Ames Student Wins First ACLU Youth College Scholarship
FOR IMMEDIATE RELEASE
AMES, IA –The American Civil Liberties Union today announced the winners of a nationwide student activist college scholarship competition, awarding eight high school students $4,000 each for outstanding contributions in the struggle for civil liberties and the rights of young people.
The first annual ACLU College Scholarship for Youth Activism Award was created to recognize the efforts of graduating seniors who have demonstrated a strong commitment to civil liberties and civil rights through some form of student activism.
when I read letters-to-the-editor of the local paper from people who say I’m going to hell, or when members of the Board of Education tell me we don’t need sexual orientation in the harassment policy because ‘kids will be kids,’ or when all but one of the fifty Spectrum posters I put up the day before have been destroyed,” said Russell in a personal statement describing the dehumanizing treatment she endured when she came out as a lesbian and began to create Spectrum.
“But I know that if only one poster stays up out of fifty, some boy who is confused about his sexuality might walk by, see it, and know that he’s not alone,” Russell said. “If any of this has saved one student from feeling the way I did when I was first coming out, or even hurting him or herself, from doing drugs, or from dropping out of school, all of the sacrifice has been worth it.”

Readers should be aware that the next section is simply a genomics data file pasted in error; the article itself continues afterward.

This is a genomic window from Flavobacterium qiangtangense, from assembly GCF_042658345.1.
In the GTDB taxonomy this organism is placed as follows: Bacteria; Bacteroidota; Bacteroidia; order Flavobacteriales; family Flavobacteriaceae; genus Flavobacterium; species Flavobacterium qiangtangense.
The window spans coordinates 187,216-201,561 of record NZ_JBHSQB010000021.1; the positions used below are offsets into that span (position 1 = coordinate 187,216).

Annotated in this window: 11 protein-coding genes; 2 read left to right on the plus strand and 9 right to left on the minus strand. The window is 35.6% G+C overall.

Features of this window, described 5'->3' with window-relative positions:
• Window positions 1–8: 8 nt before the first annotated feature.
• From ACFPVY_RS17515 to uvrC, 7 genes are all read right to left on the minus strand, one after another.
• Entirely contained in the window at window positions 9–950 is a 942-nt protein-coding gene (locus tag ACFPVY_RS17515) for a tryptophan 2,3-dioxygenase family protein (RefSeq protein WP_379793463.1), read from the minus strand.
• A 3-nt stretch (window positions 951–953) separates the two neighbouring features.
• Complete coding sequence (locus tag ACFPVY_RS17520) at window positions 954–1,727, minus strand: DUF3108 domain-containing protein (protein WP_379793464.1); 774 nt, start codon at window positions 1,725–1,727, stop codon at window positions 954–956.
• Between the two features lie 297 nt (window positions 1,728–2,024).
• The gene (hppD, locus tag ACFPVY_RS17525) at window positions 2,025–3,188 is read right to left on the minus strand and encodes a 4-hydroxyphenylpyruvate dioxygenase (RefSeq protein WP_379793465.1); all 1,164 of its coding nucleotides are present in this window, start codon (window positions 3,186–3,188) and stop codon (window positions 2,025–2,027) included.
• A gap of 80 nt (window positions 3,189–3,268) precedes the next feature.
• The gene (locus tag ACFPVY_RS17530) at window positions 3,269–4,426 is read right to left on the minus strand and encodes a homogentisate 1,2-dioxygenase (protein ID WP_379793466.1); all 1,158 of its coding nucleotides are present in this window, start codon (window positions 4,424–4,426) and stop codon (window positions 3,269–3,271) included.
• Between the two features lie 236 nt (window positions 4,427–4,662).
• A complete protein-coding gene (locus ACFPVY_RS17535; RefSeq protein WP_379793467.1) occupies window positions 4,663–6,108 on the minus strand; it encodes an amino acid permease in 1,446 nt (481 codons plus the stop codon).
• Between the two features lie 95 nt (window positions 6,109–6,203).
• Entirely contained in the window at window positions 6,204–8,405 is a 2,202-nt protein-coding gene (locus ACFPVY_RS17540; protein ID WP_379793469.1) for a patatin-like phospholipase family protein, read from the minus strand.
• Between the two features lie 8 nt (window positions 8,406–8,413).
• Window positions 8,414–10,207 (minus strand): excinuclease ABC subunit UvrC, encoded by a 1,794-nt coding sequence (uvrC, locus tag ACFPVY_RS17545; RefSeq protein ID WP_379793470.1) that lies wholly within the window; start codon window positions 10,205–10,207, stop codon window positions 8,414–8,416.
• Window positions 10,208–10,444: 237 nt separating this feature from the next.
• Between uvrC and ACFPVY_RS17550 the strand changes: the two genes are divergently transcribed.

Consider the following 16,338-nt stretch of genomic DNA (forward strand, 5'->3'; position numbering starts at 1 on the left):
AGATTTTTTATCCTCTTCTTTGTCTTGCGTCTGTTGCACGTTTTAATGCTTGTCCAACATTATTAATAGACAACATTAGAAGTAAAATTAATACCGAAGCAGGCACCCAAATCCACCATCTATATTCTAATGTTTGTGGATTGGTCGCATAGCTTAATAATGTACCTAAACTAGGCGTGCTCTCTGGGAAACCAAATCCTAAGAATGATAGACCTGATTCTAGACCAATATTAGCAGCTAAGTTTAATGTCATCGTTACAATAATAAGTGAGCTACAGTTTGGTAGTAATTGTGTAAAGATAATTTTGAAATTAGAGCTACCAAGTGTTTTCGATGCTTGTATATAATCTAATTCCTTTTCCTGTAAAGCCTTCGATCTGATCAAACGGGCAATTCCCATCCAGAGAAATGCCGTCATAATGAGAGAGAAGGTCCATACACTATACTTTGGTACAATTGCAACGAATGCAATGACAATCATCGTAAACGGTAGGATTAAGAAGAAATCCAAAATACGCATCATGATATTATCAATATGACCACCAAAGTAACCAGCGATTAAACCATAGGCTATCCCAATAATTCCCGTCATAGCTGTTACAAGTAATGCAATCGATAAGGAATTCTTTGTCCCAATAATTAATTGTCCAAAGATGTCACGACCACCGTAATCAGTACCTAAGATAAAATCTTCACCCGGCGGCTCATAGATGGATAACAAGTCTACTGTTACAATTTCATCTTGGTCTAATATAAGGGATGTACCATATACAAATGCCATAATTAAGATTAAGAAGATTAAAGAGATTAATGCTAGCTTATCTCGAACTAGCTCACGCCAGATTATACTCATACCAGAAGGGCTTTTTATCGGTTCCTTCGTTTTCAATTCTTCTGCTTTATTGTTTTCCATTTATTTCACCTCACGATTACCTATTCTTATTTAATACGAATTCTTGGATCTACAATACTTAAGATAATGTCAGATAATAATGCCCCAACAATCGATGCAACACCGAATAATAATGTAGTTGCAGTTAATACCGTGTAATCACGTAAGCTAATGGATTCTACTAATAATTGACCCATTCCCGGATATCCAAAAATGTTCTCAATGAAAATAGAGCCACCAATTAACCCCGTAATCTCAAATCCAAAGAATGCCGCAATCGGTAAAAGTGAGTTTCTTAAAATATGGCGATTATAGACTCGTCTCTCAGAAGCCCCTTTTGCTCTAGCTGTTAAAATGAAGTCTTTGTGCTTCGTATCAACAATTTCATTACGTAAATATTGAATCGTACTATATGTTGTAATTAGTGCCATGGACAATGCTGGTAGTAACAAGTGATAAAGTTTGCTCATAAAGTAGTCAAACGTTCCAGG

In the midst of her local advocacy work, Russell organized the statewide Iowa Association of Gay-Straight Alliances and traveled around the state speaking at conferences about the importance of making schools safer for gay, lesbian, and bisexual students.
“Gina Russell’s accomplishments as an advocate for human rights before even graduating from high school are humbling to even the most seasoned civil rights activist,” said ACLU of Iowa executive director R. Ben Stone. “As I reflect on the perspective and status I had as a freshman in a central Iowa school of similar size, I am awestruck that she could consider attempting such an intimidating and potentially threatening undertaking.”
Student winners from California, Iowa, Michigan, North Carolina, Ohio, Utah, and Massachusetts were selected based on the personal statements they wrote describing their reasons for becoming civil rights/liberties activists. Some students established civil liberties clubs at their high schools, while others participated in ACLU lawsuits, or fought discrimination and censorship.
“The next generation of civil libertarians will face new challenges as part of their ongoing defense of the Bill of Rights,” said Ira Glasser, executive director of the national ACLU. “This scholarship gives the ACLU an opportunity to recognize the bravery of these students and the inspiration they provide.”
The ACLU college scholarship fund was made possible by a grant from an anonymous donor.
More information on Gay/Straight Alliances is available on the ACLU’s website at:
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